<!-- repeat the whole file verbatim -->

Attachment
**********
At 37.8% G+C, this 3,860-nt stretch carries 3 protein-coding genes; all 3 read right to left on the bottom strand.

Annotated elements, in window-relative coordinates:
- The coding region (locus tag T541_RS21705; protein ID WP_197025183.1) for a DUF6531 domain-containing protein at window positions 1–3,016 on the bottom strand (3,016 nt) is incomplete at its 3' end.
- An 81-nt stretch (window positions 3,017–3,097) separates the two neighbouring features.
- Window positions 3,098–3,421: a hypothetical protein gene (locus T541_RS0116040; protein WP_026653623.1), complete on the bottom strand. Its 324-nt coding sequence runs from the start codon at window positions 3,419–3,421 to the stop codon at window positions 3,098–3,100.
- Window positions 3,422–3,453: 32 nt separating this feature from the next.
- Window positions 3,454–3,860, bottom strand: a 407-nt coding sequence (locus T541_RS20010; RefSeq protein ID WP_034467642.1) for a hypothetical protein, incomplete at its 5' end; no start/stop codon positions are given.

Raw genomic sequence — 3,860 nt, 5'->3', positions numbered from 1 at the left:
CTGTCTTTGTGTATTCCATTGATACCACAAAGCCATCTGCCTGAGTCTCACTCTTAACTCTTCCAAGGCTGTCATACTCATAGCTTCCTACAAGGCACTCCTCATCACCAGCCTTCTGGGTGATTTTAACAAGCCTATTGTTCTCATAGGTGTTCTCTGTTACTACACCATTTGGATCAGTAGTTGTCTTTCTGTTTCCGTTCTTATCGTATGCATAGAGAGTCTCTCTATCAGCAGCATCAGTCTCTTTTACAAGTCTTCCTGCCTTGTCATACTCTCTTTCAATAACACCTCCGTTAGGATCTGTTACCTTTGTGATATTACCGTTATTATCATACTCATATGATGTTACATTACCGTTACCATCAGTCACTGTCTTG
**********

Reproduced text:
At 37.8% G+C, this 3,860-nt stretch carries 3 protein-coding genes; all 3 read right to left on the bottom strand.

Annotated elements, in window-relative coordinates:
- The coding region (locus tag T541_RS21705; protein ID WP_197025183.1) for a DUF6531 domain-containing protein at window positions 1–3,016 on the bottom strand (3,016 nt) is incomplete at its 3' end.
- An 81-nt stretch (window positions 3,017–3,097) separates the two neighbouring features.
- Window positions 3,098–3,421: a hypothetical protein gene (locus T541_RS0116040; protein WP_026653623.1), complete on the bottom strand. Its 324-nt coding sequence runs from the start codon at window positions 3,419–3,421 to the stop codon at window positions 3,098–3,100.
- Window positions 3,422–3,453: 32 nt separating this feature from the next.
- Window positions 3,454–3,860, bottom strand: a 407-nt coding sequence (locus T541_RS20010; RefSeq protein ID WP_034467642.1) for a hypothetical protein, incomplete at its 5' end; no start/stop codon positions are given.

Raw genomic sequence — 3,860 nt, 5'->3', positions numbered from 1 at the left:
CTGTCTTTGTGTATTCCATTGATACCACAAAGCCATCTGCCTGAGTCTCACTCTTAACTCTTCCAAGGCTGTCATACTCATAGCTTCCTACAAGGCACTCCTCATCACCAGCCTTCTGGGTGATTTTAACAAGCCTATTGTTCTCATAGGTGTTCTCTGTTACTACACCATTTGGATCAGTAGTTGTCTTTCTGTTTCCGTTCTTATCGTATGCATAGAGAGTCTCTCTATCAGCAGCATCAGTCTCTTTTACAAGTCTTCCTGCCTTGTCATACTCTCTTTCAATAACACCTCCGTTAGGATCTGTTACCTTTGTGATATTACCGTTATTATCATACTCATATGATGTTACATTACCGTTACCATCAGTCACTGTCTTG